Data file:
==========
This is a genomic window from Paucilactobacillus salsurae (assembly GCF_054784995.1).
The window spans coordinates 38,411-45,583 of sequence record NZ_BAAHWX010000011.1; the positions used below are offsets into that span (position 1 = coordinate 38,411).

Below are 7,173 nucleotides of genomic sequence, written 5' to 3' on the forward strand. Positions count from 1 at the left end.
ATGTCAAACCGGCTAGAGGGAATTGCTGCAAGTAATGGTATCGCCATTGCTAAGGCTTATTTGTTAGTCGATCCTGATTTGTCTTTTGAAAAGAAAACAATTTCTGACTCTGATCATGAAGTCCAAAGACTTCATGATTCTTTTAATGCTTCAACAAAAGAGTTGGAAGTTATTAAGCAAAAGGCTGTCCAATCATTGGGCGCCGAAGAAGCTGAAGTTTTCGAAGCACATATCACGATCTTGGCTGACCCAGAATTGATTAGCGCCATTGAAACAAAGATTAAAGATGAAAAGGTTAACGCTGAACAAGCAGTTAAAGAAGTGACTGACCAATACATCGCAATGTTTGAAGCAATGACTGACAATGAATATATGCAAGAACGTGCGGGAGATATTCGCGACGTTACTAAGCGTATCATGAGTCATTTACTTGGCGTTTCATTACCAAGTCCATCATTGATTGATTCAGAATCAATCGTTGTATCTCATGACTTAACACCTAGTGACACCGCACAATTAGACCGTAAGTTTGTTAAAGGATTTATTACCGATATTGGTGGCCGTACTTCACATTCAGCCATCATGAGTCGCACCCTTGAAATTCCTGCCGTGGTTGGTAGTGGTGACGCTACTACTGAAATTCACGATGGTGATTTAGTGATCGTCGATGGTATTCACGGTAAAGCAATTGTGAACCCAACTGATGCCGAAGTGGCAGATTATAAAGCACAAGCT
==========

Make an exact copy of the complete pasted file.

This is a genomic window from Paucilactobacillus salsurae (assembly GCF_054784995.1).
The window spans coordinates 38,411-45,583 of sequence record NZ_BAAHWX010000011.1; the positions used below are offsets into that span (position 1 = coordinate 38,411).

Below are 7,173 nucleotides of genomic sequence, written 5' to 3' on the forward strand. Positions count from 1 at the left end.
ATGTCAAACCGGCTAGAGGGAATTGCTGCAAGTAATGGTATCGCCATTGCTAAGGCTTATTTGTTAGTCGATCCTGATTTGTCTTTTGAAAAGAAAACAATTTCTGACTCTGATCATGAAGTCCAAAGACTTCATGATTCTTTTAATGCTTCAACAAAAGAGTTGGAAGTTATTAAGCAAAAGGCTGTCCAATCATTGGGCGCCGAAGAAGCTGAAGTTTTCGAAGCACATATCACGATCTTGGCTGACCCAGAATTGATTAGCGCCATTGAAACAAAGATTAAAGATGAAAAGGTTAACGCTGAACAAGCAGTTAAAGAAGTGACTGACCAATACATCGCAATGTTTGAAGCAATGACTGACAATGAATATATGCAAGAACGTGCGGGAGATATTCGCGACGTTACTAAGCGTATCATGAGTCATTTACTTGGCGTTTCATTACCAAGTCCATCATTGATTGATTCAGAATCAATCGTTGTATCTCATGACTTAACACCTAGTGACACCGCACAATTAGACCGTAAGTTTGTTAAAGGATTTATTACCGATATTGGTGGCCGTACTTCACATTCAGCCATCATGAGTCGCACCCTTGAAATTCCTGCCGTGGTTGGTAGTGGTGACGCTACTACTGAAATTCACGATGGTGATTTAGTGATCGTCGATGGTATTCACGGTAAAGCAATTGTGAACCCAACTGATGCCGAAGTGGCAGATTATAAAGCACAAGCT